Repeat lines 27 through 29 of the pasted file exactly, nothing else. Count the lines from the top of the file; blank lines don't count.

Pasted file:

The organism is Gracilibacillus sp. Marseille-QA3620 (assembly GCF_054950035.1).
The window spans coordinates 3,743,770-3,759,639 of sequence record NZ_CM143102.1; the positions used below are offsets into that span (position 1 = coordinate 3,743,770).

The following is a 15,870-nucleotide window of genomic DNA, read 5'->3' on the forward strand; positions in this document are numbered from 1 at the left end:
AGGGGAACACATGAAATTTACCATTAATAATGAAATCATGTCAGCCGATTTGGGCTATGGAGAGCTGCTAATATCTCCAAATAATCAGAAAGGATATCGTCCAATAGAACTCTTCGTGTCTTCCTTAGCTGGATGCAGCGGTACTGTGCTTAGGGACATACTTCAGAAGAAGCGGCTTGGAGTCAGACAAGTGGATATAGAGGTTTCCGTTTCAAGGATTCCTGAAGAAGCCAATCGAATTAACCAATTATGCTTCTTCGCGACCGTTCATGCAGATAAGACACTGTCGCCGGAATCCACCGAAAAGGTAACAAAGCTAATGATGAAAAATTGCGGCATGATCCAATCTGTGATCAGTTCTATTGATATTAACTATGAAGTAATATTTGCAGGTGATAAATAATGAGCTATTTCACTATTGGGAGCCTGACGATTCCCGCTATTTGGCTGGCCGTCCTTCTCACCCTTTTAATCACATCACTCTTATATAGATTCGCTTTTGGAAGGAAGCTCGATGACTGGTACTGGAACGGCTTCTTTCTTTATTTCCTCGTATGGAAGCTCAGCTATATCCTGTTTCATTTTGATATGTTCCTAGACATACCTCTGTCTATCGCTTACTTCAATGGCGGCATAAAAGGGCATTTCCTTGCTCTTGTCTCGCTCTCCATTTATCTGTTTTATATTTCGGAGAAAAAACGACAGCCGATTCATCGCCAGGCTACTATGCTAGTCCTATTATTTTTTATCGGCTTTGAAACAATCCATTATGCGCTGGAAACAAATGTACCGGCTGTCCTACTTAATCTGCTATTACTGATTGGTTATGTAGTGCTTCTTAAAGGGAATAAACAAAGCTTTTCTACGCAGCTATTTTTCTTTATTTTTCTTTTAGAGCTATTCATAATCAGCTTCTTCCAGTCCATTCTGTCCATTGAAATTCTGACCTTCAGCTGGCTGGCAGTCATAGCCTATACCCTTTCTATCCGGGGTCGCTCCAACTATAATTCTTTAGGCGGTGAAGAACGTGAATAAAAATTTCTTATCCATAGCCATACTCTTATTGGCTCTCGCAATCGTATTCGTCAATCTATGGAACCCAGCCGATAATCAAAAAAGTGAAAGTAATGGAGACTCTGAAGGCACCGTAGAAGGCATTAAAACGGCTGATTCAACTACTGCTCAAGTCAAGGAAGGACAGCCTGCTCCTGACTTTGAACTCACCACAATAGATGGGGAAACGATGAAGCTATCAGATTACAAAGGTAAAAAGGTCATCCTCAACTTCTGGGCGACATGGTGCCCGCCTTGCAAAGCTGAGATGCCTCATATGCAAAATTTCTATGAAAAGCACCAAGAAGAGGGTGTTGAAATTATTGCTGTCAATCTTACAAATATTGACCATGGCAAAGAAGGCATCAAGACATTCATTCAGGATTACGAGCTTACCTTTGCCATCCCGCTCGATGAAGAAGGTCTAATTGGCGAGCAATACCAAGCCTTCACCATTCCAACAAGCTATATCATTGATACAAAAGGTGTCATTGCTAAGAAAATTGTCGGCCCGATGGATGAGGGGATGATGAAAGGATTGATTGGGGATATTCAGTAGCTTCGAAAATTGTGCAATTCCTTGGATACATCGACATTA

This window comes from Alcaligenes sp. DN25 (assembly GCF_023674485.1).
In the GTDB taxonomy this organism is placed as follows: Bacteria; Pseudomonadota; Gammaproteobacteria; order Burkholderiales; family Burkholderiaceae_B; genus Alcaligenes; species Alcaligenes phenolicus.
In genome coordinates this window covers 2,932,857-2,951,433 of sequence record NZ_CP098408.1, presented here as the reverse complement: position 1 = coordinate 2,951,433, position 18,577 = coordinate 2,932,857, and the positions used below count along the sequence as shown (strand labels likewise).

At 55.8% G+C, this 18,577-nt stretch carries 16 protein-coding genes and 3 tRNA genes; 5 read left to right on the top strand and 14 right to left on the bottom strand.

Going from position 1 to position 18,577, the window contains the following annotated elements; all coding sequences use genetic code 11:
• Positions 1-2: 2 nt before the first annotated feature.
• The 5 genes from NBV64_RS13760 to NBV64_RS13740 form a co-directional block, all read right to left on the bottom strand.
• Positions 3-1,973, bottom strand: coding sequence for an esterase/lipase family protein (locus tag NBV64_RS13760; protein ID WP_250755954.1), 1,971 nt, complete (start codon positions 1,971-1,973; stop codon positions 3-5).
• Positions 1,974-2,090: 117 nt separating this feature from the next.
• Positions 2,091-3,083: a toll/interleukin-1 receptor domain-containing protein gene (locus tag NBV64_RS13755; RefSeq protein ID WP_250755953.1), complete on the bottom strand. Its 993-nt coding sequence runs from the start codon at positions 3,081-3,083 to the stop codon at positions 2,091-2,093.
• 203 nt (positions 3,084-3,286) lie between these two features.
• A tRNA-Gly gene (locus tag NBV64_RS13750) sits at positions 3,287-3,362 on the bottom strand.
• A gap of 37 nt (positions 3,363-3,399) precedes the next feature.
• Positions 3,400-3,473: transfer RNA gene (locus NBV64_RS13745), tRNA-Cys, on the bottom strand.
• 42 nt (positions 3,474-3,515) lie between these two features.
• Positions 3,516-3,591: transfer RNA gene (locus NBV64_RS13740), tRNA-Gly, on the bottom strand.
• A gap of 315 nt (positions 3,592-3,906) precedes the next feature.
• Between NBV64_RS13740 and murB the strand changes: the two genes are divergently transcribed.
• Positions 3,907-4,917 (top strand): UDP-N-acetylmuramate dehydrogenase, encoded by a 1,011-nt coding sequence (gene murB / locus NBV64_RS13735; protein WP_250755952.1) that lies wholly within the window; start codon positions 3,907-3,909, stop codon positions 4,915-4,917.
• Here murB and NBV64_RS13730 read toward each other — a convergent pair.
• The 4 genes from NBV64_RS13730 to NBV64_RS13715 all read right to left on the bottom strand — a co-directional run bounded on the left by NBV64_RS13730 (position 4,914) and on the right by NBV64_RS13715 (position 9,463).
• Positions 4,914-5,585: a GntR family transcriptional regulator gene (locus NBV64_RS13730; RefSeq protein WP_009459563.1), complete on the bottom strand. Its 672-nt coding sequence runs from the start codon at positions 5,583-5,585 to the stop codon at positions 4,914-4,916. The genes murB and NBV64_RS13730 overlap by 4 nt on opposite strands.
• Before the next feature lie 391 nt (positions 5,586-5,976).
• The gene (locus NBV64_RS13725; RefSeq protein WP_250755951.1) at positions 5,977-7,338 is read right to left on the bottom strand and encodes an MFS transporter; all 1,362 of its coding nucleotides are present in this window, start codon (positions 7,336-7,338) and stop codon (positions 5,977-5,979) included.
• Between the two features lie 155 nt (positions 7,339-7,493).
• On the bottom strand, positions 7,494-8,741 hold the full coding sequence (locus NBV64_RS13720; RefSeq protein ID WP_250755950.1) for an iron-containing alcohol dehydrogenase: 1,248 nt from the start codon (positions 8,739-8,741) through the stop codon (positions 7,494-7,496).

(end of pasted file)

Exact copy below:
• Before the next feature lie 391 nt (positions 5,586-5,976).
• The gene (locus NBV64_RS13725; RefSeq protein WP_250755951.1) at positions 5,977-7,338 is read right to left on the bottom strand and encodes an MFS transporter; all 1,362 of its coding nucleotides are present in this window, start codon (positions 7,336-7,338) and stop codon (positions 5,977-5,979) included.
• Between the two features lie 155 nt (positions 7,339-7,493).